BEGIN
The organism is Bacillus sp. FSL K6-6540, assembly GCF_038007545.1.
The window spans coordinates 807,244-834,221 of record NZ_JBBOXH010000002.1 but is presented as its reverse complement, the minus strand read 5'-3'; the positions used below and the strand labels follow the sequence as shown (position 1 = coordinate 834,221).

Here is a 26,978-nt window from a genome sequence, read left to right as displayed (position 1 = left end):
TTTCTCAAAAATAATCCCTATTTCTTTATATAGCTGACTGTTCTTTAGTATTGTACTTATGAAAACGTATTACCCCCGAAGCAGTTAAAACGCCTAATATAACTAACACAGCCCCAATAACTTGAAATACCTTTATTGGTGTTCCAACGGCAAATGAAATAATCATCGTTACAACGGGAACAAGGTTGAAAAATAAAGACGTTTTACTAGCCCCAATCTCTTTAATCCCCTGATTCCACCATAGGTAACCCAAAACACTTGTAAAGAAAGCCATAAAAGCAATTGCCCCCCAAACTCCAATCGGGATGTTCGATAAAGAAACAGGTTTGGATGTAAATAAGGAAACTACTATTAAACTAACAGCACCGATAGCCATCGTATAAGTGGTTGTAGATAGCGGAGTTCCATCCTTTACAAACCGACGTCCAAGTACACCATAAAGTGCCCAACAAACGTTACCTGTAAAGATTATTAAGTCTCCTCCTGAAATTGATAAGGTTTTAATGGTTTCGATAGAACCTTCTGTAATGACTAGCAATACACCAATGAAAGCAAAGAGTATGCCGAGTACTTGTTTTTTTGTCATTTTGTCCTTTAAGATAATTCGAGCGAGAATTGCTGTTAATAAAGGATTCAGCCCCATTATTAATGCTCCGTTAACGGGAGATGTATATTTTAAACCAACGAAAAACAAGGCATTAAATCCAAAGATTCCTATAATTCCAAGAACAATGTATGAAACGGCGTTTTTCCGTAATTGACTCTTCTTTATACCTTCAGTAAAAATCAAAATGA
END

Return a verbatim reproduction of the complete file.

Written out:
The organism is Bacillus sp. FSL K6-6540, assembly GCF_038007545.1.
The window spans coordinates 807,244-834,221 of record NZ_JBBOXH010000002.1 but is presented as its reverse complement, the minus strand read 5'-3'; the positions used below and the strand labels follow the sequence as shown (position 1 = coordinate 834,221).

Here is a 26,978-nt window from a genome sequence, read left to right as displayed (position 1 = left end):
TTTCTCAAAAATAATCCCTATTTCTTTATATAGCTGACTGTTCTTTAGTATTGTACTTATGAAAACGTATTACCCCCGAAGCAGTTAAAACGCCTAATATAACTAACACAGCCCCAATAACTTGAAATACCTTTATTGGTGTTCCAACGGCAAATGAAATAATCATCGTTACAACGGGAACAAGGTTGAAAAATAAAGACGTTTTACTAGCCCCAATCTCTTTAATCCCCTGATTCCACCATAGGTAACCCAAAACACTTGTAAAGAAAGCCATAAAAGCAATTGCCCCCCAAACTCCAATCGGGATGTTCGATAAAGAAACAGGTTTGGATGTAAATAAGGAAACTACTATTAAACTAACAGCACCGATAGCCATCGTATAAGTGGTTGTAGATAGCGGAGTTCCATCCTTTACAAACCGACGTCCAAGTACACCATAAAGTGCCCAACAAACGTTACCTGTAAAGATTATTAAGTCTCCTCCTGAAATTGATAAGGTTTTAATGGTTTCGATAGAACCTTCTGTAATGACTAGCAATACACCAATGAAAGCAAAGAGTATGCCGAGTACTTGTTTTTTTGTCATTTTGTCCTTTAAGATAATTCGAGCGAGAATTGCTGTTAATAAAGGATTCAGCCCCATTATTAATGCTCCGTTAACGGGAGATGTATATTTTAAACCAACGAAAAACAAGGCATTAAATCCAAAGATTCCTATAATTCCAAGAACAATGTATGAAACGGCGTTTTTCCGTAATTGACTCTTCTTTATACCTTCAGTAAAAATCAAAATGA